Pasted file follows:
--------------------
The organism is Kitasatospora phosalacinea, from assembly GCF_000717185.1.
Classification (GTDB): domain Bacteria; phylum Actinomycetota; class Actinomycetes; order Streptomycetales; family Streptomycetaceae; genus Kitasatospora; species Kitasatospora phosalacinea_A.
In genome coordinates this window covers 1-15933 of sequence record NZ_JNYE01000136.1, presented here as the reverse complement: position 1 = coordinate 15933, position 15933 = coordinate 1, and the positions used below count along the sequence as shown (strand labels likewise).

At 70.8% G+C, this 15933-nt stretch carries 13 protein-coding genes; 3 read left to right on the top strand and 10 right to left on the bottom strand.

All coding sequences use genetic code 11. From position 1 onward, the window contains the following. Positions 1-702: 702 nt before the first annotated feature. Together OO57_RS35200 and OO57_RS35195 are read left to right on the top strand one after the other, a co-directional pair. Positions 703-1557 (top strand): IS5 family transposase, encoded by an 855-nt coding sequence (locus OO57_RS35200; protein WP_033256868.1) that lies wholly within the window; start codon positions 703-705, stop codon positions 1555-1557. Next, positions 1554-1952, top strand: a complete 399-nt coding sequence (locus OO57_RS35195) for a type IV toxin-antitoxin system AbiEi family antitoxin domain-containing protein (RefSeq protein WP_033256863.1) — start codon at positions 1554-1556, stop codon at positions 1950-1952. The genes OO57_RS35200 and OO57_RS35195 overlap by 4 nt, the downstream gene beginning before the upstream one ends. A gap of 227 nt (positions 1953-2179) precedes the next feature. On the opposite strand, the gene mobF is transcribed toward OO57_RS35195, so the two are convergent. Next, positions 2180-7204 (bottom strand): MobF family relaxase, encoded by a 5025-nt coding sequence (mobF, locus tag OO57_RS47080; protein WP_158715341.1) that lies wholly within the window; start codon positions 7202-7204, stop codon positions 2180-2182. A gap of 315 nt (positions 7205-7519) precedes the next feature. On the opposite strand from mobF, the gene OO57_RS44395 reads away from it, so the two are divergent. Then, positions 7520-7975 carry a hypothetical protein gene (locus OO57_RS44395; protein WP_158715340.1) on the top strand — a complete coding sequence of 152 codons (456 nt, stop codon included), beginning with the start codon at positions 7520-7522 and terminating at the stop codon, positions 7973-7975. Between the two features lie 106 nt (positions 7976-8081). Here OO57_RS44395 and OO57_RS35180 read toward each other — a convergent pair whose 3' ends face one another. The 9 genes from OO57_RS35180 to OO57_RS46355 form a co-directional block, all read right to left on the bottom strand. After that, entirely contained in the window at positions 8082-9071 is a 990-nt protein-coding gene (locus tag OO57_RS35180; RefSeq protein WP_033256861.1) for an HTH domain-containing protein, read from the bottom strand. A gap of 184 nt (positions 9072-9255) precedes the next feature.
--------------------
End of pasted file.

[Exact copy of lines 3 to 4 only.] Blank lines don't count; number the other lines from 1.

In genome coordinates this window covers 1-15933 of sequence record NZ_JNYE01000136.1, presented here as the reverse complement: position 1 = coordinate 15933, position 15933 = coordinate 1, and the positions used below count along the sequence as shown (strand labels likewise).

At 70.8% G+C, this 15933-nt stretch carries 13 protein-coding genes; 3 read left to right on the top strand and 10 right to left on the bottom strand.